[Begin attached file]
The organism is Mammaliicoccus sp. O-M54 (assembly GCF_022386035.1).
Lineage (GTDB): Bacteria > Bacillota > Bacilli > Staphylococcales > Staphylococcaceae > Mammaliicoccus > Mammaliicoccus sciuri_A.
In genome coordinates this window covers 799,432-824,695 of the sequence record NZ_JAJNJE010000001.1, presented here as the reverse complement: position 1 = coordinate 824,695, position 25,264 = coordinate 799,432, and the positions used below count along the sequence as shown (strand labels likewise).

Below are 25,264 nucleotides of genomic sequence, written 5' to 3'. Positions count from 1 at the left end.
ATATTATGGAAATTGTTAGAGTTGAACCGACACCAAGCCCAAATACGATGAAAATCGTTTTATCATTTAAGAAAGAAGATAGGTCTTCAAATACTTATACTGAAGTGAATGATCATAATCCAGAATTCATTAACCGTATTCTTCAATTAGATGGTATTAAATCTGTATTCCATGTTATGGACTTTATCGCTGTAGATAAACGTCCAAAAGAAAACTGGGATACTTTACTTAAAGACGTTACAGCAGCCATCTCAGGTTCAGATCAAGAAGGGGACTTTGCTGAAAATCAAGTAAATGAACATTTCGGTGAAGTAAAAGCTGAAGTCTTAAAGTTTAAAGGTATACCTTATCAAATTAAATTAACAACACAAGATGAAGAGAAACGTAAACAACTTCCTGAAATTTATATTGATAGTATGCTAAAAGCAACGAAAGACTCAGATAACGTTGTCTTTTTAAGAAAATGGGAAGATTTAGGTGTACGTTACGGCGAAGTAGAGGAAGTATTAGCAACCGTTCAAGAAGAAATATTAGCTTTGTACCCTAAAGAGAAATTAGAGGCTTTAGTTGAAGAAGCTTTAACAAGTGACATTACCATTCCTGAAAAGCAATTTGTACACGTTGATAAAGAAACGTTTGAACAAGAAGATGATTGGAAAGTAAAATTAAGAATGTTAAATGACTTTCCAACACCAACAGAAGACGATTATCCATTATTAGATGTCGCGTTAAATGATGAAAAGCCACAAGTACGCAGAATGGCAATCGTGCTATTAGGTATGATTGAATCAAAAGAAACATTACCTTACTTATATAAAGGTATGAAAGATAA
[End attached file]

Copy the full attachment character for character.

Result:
The organism is Mammaliicoccus sp. O-M54 (assembly GCF_022386035.1).
Lineage (GTDB): Bacteria > Bacillota > Bacilli > Staphylococcales > Staphylococcaceae > Mammaliicoccus > Mammaliicoccus sciuri_A.
In genome coordinates this window covers 799,432-824,695 of the sequence record NZ_JAJNJE010000001.1, presented here as the reverse complement: position 1 = coordinate 824,695, position 25,264 = coordinate 799,432, and the positions used below count along the sequence as shown (strand labels likewise).

Below are 25,264 nucleotides of genomic sequence, written 5' to 3'. Positions count from 1 at the left end.
ATATTATGGAAATTGTTAGAGTTGAACCGACACCAAGCCCAAATACGATGAAAATCGTTTTATCATTTAAGAAAGAAGATAGGTCTTCAAATACTTATACTGAAGTGAATGATCATAATCCAGAATTCATTAACCGTATTCTTCAATTAGATGGTATTAAATCTGTATTCCATGTTATGGACTTTATCGCTGTAGATAAACGTCCAAAAGAAAACTGGGATACTTTACTTAAAGACGTTACAGCAGCCATCTCAGGTTCAGATCAAGAAGGGGACTTTGCTGAAAATCAAGTAAATGAACATTTCGGTGAAGTAAAAGCTGAAGTCTTAAAGTTTAAAGGTATACCTTATCAAATTAAATTAACAACACAAGATGAAGAGAAACGTAAACAACTTCCTGAAATTTATATTGATAGTATGCTAAAAGCAACGAAAGACTCAGATAACGTTGTCTTTTTAAGAAAATGGGAAGATTTAGGTGTACGTTACGGCGAAGTAGAGGAAGTATTAGCAACCGTTCAAGAAGAAATATTAGCTTTGTACCCTAAAGAGAAATTAGAGGCTTTAGTTGAAGAAGCTTTAACAAGTGACATTACCATTCCTGAAAAGCAATTTGTACACGTTGATAAAGAAACGTTTGAACAAGAAGATGATTGGAAAGTAAAATTAAGAATGTTAAATGACTTTCCAACACCAACAGAAGACGATTATCCATTATTAGATGTCGCGTTAAATGATGAAAAGCCACAAGTACGCAGAATGGCAATCGTGCTATTAGGTATGATTGAATCAAAAGAAACATTACCTTACTTATATAAAGGTATGAAAGATAA